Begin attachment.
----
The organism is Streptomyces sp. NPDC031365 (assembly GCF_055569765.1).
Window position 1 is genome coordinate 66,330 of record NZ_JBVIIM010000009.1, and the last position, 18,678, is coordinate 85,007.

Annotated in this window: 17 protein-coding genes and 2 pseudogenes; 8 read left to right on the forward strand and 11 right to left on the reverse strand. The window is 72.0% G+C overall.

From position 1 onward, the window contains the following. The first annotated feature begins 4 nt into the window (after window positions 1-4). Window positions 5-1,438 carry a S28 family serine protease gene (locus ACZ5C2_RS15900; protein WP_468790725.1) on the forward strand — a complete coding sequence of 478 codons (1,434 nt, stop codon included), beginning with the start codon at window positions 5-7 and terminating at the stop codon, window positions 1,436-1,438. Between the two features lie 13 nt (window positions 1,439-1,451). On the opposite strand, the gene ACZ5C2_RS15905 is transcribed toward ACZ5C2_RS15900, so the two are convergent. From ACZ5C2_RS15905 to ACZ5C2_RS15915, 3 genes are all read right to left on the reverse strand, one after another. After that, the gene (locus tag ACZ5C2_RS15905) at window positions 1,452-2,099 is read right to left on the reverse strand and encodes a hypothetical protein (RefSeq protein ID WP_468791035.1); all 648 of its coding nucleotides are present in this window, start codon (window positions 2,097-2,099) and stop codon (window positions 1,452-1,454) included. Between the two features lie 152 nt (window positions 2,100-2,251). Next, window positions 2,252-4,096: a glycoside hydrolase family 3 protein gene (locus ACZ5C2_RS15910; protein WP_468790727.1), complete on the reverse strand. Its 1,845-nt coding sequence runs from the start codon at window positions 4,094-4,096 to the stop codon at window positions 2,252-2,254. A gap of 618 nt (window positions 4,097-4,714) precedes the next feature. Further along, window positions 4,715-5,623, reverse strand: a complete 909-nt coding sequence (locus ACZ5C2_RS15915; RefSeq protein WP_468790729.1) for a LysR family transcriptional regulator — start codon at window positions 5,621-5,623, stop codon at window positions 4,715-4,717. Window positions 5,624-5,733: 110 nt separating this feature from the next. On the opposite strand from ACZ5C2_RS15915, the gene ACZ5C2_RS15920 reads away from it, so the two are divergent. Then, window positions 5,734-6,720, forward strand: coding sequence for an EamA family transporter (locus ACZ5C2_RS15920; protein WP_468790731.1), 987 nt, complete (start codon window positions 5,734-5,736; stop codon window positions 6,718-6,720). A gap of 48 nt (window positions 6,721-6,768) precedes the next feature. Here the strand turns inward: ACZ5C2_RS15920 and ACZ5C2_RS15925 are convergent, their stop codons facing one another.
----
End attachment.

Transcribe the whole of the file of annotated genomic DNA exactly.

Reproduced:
The organism is Streptomyces sp. NPDC031365 (assembly GCF_055569765.1).
Window position 1 is genome coordinate 66,330 of record NZ_JBVIIM010000009.1, and the last position, 18,678, is coordinate 85,007.

Annotated in this window: 17 protein-coding genes and 2 pseudogenes; 8 read left to right on the forward strand and 11 right to left on the reverse strand. The window is 72.0% G+C overall.

From position 1 onward, the window contains the following. The first annotated feature begins 4 nt into the window (after window positions 1-4). Window positions 5-1,438 carry a S28 family serine protease gene (locus ACZ5C2_RS15900; protein WP_468790725.1) on the forward strand — a complete coding sequence of 478 codons (1,434 nt, stop codon included), beginning with the start codon at window positions 5-7 and terminating at the stop codon, window positions 1,436-1,438. Between the two features lie 13 nt (window positions 1,439-1,451). On the opposite strand, the gene ACZ5C2_RS15905 is transcribed toward ACZ5C2_RS15900, so the two are convergent. From ACZ5C2_RS15905 to ACZ5C2_RS15915, 3 genes are all read right to left on the reverse strand, one after another. After that, the gene (locus tag ACZ5C2_RS15905) at window positions 1,452-2,099 is read right to left on the reverse strand and encodes a hypothetical protein (RefSeq protein ID WP_468791035.1); all 648 of its coding nucleotides are present in this window, start codon (window positions 2,097-2,099) and stop codon (window positions 1,452-1,454) included. Between the two features lie 152 nt (window positions 2,100-2,251). Next, window positions 2,252-4,096: a glycoside hydrolase family 3 protein gene (locus ACZ5C2_RS15910; protein WP_468790727.1), complete on the reverse strand. Its 1,845-nt coding sequence runs from the start codon at window positions 4,094-4,096 to the stop codon at window positions 2,252-2,254. A gap of 618 nt (window positions 4,097-4,714) precedes the next feature. Further along, window positions 4,715-5,623, reverse strand: a complete 909-nt coding sequence (locus ACZ5C2_RS15915; RefSeq protein WP_468790729.1) for a LysR family transcriptional regulator — start codon at window positions 5,621-5,623, stop codon at window positions 4,715-4,717. Window positions 5,624-5,733: 110 nt separating this feature from the next. On the opposite strand from ACZ5C2_RS15915, the gene ACZ5C2_RS15920 reads away from it, so the two are divergent. Then, window positions 5,734-6,720, forward strand: coding sequence for an EamA family transporter (locus ACZ5C2_RS15920; protein WP_468790731.1), 987 nt, complete (start codon window positions 5,734-5,736; stop codon window positions 6,718-6,720). A gap of 48 nt (window positions 6,721-6,768) precedes the next feature. Here the strand turns inward: ACZ5C2_RS15920 and ACZ5C2_RS15925 are convergent, their stop codons facing one another.